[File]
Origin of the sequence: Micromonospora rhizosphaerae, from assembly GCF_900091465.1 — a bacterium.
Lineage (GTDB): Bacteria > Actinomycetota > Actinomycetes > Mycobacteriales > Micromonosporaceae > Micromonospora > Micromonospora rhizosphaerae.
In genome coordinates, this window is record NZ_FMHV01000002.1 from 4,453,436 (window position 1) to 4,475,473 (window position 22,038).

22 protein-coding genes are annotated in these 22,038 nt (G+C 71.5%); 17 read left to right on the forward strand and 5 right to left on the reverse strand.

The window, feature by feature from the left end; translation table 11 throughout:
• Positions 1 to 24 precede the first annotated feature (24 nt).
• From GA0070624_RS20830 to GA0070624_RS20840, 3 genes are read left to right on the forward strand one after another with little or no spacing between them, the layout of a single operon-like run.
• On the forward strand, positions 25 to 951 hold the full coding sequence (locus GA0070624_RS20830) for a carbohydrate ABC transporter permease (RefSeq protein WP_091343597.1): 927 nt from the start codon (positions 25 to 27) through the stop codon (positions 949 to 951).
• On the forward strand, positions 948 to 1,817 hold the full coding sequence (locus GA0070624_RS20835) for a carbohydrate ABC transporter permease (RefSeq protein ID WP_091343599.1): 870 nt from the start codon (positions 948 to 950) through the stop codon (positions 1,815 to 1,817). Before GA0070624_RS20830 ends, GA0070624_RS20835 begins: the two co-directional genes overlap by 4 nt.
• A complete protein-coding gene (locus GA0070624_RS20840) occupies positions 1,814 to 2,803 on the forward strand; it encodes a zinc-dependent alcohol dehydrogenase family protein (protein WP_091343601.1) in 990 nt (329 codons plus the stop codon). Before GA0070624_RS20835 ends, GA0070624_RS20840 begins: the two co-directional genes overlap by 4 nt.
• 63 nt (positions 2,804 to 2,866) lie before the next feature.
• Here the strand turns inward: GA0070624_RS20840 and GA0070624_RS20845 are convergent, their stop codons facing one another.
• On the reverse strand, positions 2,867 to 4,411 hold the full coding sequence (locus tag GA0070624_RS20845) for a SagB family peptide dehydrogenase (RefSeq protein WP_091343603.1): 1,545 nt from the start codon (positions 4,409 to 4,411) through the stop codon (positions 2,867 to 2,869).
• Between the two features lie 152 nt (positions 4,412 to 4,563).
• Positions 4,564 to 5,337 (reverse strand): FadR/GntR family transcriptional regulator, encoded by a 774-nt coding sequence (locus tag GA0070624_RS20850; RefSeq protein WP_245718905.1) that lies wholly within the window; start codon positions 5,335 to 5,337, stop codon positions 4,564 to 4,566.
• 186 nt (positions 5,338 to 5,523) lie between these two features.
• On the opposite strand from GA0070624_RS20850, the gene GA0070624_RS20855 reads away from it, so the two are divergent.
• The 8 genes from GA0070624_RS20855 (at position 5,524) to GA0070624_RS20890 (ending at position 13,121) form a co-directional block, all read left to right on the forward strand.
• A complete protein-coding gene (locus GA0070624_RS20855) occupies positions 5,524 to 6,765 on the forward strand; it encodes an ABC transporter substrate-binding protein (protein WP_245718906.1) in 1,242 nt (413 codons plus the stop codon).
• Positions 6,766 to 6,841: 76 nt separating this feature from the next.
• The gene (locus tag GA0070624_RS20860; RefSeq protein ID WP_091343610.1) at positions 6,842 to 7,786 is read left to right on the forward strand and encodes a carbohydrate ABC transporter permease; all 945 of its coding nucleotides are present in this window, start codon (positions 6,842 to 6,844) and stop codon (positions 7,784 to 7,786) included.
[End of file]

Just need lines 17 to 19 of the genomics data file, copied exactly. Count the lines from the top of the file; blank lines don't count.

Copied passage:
• On the opposite strand from GA0070624_RS20850, the gene GA0070624_RS20855 reads away from it, so the two are divergent.
• The 8 genes from GA0070624_RS20855 (at position 5,524) to GA0070624_RS20890 (ending at position 13,121) form a co-directional block, all read left to right on the forward strand.
• A complete protein-coding gene (locus GA0070624_RS20855) occupies positions 5,524 to 6,765 on the forward strand; it encodes an ABC transporter substrate-binding protein (protein WP_245718906.1) in 1,242 nt (413 codons plus the stop codon).